23:51 GMT14 August 2020
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    The spike in tensions in the strategic waterway comes amid a broader, multi-front rift in China-US ties on issues ranging from Hong Kong and Taiwan to trade, technology transfer and ideological questions.

    Xian H-6G and Xian H-6J strategic bombers have staged drills in the South China Sea, with the exercises including nighttime operations, long-range sorties and simulated attack on sea targets, China’s Defence Ministry announced on Thursday.

    The drills, described by Defence Ministry spokesperson Col. Ren Guoqiang as “high-intensity training,” were characterized as routine operations aimed at improving naval aviation’s combat readiness. Ren did not specify the drills’ precise location or time.

    Commenting on recent drills by US aircraft carrier strike groups in the region, Ren accused America of showing a “hegemonic attitude” and of disturbing regional peace and stability, and emphasized China’s “indisputable sovereignty” over the body of water.

    The H-6-class of strategic bombers are a veteran workhorse bomber design first developed by the Tupolev Design Bureau in the early 1950s, and license-built by the Xian Aircraft Industrial Corporation starting in the late 1950s.

    The H-6G modification of the bombers can serve as an electronic warfare aircraft, or as aerial targeting support plane for ground-based cruise missiles. The H-6J is a heavily upgraded variant of the bomber is capable of carrying anti-ship cruise missiles, and has a 3,500 km range.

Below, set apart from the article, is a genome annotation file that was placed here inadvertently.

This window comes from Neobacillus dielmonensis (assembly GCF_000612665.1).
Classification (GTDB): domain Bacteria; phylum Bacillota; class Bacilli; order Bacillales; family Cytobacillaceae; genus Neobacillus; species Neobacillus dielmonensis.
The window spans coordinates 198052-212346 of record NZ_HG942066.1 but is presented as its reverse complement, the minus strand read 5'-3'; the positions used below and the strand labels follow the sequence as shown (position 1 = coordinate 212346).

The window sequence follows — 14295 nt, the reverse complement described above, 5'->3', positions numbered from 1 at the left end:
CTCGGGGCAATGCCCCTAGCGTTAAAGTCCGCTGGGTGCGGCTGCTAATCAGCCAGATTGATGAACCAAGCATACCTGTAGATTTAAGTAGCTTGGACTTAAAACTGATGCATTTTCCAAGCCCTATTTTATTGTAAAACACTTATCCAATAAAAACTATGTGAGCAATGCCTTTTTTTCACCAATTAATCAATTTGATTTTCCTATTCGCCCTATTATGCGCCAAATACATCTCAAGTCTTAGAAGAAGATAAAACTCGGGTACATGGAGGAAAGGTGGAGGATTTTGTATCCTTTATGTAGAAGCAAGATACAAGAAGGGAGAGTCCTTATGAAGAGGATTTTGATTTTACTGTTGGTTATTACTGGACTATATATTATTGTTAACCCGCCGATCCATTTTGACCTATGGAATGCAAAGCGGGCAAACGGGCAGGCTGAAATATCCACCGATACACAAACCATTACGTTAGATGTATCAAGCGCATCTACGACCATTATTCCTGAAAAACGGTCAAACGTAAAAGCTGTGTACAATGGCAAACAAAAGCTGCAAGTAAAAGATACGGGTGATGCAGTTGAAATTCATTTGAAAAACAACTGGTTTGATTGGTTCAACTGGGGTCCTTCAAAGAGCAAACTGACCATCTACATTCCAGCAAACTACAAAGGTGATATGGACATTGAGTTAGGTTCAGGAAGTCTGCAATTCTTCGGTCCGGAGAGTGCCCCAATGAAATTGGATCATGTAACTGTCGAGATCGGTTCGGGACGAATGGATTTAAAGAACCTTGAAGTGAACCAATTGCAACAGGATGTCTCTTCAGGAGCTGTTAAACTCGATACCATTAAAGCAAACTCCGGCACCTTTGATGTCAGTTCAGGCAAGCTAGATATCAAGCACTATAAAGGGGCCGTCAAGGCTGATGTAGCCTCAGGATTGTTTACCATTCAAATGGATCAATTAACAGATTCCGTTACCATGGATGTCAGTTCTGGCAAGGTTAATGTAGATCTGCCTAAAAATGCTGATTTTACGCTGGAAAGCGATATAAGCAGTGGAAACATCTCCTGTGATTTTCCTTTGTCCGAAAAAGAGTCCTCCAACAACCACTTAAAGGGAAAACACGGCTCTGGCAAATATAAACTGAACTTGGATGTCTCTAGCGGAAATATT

After about a decade of escalating tensions, the US formally rejected “most” of China’s claims in the South China Sea earlier this month, with Secretary of State Mike Pompeo accusing Beijing of bullying its neighbours and of attempting to build a “maritime empire.” The Chinese Embassy in Washington dismissed the top US diplomat’s claims, and accused Pompeo of trying to “sow discord between China and other littoral countries.”

    This week’s drills follow large-scale PLA drills involving JH-7A and J-16B naval strike aircraft earlier this month, with those exercises said to have engaged hypothetical aggressor warships and involved the firing of over 3,000 missiles. In a related development, last week, amateur radio enthusiasts captured an exchange between a US military aircraft flying near China’s coast and People’s Liberation Naval Air Force planes warning it to “change [its] course immediately” or face interception.

    China lays claim to most of the South China Sea, with Vietnam, Malaysia, Brunei, the Philippines and Taiwan making their own claims to areas of the strategic body of water near their own shores. The territorial dispute to the key shipping route and fishing and hydrocarbon-rich region dates back to the post-World War II period. In 2002, China and the ASEAN group of nations agreed to begin negotiations on a code of conduct for the region, but talks have dragged on for almost two decades now. The US entered the fray in 2010, when Secretary of State Hillary Clinton said that the South China Sea was a matter of ‘US national interest’, even though the country has no territorial claims to any part of the sea. Washington has since used its naval and air forces to repeatedly challenge Beijing’s territorial claims by carrying out ‘freedom of navigation’ missions through the area.

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